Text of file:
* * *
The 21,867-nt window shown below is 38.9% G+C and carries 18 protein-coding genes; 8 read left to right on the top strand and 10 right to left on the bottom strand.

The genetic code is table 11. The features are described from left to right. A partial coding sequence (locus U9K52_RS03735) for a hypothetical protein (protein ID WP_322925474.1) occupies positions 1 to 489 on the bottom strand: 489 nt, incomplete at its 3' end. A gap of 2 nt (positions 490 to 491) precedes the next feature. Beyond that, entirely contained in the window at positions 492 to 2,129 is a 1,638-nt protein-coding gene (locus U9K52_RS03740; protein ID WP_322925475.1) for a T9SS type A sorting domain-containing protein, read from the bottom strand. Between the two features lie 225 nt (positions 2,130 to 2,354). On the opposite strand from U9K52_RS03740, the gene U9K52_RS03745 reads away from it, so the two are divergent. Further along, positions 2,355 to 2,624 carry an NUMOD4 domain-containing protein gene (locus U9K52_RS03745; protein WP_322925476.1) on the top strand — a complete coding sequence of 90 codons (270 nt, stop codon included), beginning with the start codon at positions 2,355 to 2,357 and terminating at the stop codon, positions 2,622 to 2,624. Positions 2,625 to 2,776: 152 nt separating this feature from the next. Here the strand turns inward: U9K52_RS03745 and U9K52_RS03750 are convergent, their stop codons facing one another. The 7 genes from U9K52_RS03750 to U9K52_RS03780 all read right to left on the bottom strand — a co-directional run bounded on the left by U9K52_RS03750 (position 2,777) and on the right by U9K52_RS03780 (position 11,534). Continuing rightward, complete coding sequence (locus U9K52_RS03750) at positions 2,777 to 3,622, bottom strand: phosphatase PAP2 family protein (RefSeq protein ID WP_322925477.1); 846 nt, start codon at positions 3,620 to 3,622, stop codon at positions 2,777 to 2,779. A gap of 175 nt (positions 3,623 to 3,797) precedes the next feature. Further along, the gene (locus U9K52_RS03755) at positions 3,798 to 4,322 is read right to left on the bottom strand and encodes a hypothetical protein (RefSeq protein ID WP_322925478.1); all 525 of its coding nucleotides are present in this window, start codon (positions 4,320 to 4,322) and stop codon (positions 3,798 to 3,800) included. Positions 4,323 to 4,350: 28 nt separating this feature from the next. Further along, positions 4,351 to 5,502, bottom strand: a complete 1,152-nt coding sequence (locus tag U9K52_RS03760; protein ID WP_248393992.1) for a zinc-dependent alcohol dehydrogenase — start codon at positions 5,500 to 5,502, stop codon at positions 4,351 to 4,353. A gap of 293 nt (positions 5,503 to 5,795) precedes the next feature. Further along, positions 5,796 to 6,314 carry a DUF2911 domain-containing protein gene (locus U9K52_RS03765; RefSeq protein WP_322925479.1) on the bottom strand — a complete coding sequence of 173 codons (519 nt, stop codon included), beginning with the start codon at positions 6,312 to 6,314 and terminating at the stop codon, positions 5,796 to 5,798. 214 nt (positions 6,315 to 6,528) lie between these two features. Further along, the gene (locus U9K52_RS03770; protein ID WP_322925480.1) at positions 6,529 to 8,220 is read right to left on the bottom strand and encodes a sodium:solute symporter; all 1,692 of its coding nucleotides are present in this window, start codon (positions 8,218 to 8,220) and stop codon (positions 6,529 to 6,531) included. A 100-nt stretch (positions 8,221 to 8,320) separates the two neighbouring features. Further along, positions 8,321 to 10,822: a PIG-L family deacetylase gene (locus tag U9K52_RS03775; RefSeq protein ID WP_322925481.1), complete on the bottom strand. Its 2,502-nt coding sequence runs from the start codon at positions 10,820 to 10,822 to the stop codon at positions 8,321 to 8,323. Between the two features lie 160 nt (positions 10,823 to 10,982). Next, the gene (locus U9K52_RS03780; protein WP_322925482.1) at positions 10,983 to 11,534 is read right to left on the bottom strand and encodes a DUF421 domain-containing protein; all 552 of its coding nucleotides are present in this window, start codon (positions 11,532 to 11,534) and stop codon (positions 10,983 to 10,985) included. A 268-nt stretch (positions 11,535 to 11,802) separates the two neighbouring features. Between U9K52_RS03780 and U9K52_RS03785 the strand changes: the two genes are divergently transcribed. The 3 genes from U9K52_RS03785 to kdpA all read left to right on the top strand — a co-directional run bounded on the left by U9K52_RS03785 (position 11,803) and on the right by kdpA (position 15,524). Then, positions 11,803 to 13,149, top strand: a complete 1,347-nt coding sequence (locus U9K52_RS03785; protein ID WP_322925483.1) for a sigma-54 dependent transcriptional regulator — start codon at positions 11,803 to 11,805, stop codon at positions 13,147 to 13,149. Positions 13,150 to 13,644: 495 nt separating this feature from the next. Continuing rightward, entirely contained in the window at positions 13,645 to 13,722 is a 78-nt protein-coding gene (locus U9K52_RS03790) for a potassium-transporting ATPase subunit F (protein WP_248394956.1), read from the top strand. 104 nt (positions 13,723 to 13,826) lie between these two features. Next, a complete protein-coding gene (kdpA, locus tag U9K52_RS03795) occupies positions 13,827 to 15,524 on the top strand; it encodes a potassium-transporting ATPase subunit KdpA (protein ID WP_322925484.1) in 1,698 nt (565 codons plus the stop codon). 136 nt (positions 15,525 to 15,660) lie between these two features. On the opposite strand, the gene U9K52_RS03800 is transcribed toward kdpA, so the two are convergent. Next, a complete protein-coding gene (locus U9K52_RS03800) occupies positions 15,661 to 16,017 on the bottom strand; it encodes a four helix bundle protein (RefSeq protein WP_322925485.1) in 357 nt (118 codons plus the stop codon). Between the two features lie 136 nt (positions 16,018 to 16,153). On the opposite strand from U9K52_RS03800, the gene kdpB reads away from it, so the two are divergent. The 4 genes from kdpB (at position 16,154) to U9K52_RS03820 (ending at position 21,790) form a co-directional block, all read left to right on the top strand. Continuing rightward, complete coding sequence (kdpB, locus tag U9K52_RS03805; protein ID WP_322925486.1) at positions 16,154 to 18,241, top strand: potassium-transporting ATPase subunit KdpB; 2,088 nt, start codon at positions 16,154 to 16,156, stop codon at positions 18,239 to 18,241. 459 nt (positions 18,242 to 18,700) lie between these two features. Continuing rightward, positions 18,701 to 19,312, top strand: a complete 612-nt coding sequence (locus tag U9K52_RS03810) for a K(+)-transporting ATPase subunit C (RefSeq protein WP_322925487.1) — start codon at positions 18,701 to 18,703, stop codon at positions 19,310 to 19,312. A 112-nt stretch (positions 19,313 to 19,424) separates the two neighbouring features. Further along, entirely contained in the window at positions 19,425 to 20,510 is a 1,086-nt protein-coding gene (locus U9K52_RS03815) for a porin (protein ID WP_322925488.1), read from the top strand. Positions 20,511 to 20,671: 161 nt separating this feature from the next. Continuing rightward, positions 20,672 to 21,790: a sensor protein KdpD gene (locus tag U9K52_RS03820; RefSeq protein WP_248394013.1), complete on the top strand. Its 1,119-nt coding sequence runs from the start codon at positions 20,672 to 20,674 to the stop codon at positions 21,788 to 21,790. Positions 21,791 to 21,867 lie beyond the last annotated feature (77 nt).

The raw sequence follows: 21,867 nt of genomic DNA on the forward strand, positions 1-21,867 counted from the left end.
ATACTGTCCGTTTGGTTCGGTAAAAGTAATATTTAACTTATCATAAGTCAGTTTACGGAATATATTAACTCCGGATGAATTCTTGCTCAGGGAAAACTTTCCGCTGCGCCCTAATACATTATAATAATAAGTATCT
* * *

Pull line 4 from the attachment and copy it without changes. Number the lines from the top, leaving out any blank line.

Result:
ATACTGTCCGTTTGGTTCGGTAAAAGTAATATTTAACTTATCATAAGTCAGTTTACGGAATATATTAACTCCGGATGAATTCTTGCTCAGGGAAAACTTTCCGCTGCGCCCTAATACATTATAATAATAAGTATCT